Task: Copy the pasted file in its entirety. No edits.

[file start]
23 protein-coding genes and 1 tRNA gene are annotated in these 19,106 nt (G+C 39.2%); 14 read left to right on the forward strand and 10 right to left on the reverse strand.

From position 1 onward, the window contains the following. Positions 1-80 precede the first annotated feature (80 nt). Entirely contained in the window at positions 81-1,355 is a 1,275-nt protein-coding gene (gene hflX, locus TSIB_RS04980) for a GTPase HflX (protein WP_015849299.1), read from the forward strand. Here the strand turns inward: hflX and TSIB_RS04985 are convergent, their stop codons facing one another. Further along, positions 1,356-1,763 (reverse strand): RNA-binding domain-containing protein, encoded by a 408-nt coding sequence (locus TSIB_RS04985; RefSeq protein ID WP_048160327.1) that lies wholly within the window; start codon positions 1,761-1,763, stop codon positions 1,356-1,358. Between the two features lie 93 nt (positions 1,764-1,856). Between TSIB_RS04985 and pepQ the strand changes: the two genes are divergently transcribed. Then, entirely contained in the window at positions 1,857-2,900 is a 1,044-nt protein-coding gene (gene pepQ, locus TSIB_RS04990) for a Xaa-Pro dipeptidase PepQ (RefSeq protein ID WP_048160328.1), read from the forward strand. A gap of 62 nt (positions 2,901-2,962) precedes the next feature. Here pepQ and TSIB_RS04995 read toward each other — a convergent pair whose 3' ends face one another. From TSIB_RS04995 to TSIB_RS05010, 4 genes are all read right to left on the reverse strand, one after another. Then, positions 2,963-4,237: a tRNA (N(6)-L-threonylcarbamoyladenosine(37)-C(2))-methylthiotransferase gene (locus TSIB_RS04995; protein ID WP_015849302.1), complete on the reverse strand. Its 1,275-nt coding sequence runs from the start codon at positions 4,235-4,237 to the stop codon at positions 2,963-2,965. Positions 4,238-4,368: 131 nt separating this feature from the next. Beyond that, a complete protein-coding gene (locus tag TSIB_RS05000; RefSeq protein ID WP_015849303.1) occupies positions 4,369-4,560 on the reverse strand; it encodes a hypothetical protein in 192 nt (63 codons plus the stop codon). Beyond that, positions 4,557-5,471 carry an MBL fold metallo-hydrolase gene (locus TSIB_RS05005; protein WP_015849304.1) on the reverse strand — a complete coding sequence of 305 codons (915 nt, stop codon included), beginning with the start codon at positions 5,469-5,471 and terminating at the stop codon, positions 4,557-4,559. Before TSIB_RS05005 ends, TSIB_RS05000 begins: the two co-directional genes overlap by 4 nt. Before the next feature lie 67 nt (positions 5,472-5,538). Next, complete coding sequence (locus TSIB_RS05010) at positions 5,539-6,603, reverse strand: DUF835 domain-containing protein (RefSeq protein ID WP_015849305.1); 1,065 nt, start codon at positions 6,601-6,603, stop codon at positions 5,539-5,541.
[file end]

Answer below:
23 protein-coding genes and 1 tRNA gene are annotated in these 19,106 nt (G+C 39.2%); 14 read left to right on the forward strand and 10 right to left on the reverse strand.

From position 1 onward, the window contains the following. Positions 1-80 precede the first annotated feature (80 nt). Entirely contained in the window at positions 81-1,355 is a 1,275-nt protein-coding gene (gene hflX, locus TSIB_RS04980) for a GTPase HflX (protein WP_015849299.1), read from the forward strand. Here the strand turns inward: hflX and TSIB_RS04985 are convergent, their stop codons facing one another. Further along, positions 1,356-1,763 (reverse strand): RNA-binding domain-containing protein, encoded by a 408-nt coding sequence (locus TSIB_RS04985; RefSeq protein ID WP_048160327.1) that lies wholly within the window; start codon positions 1,761-1,763, stop codon positions 1,356-1,358. Between the two features lie 93 nt (positions 1,764-1,856). Between TSIB_RS04985 and pepQ the strand changes: the two genes are divergently transcribed. Then, entirely contained in the window at positions 1,857-2,900 is a 1,044-nt protein-coding gene (gene pepQ, locus TSIB_RS04990) for a Xaa-Pro dipeptidase PepQ (RefSeq protein ID WP_048160328.1), read from the forward strand. A gap of 62 nt (positions 2,901-2,962) precedes the next feature. Here pepQ and TSIB_RS04995 read toward each other — a convergent pair whose 3' ends face one another. From TSIB_RS04995 to TSIB_RS05010, 4 genes are all read right to left on the reverse strand, one after another. Then, positions 2,963-4,237: a tRNA (N(6)-L-threonylcarbamoyladenosine(37)-C(2))-methylthiotransferase gene (locus TSIB_RS04995; protein ID WP_015849302.1), complete on the reverse strand. Its 1,275-nt coding sequence runs from the start codon at positions 4,235-4,237 to the stop codon at positions 2,963-2,965. Positions 4,238-4,368: 131 nt separating this feature from the next. Beyond that, a complete protein-coding gene (locus tag TSIB_RS05000; RefSeq protein ID WP_015849303.1) occupies positions 4,369-4,560 on the reverse strand; it encodes a hypothetical protein in 192 nt (63 codons plus the stop codon). Beyond that, positions 4,557-5,471 carry an MBL fold metallo-hydrolase gene (locus TSIB_RS05005; protein WP_015849304.1) on the reverse strand — a complete coding sequence of 305 codons (915 nt, stop codon included), beginning with the start codon at positions 5,469-5,471 and terminating at the stop codon, positions 4,557-4,559. Before TSIB_RS05005 ends, TSIB_RS05000 begins: the two co-directional genes overlap by 4 nt. Before the next feature lie 67 nt (positions 5,472-5,538). Next, complete coding sequence (locus TSIB_RS05010) at positions 5,539-6,603, reverse strand: DUF835 domain-containing protein (RefSeq protein ID WP_015849305.1); 1,065 nt, start codon at positions 6,601-6,603, stop codon at positions 5,539-5,541.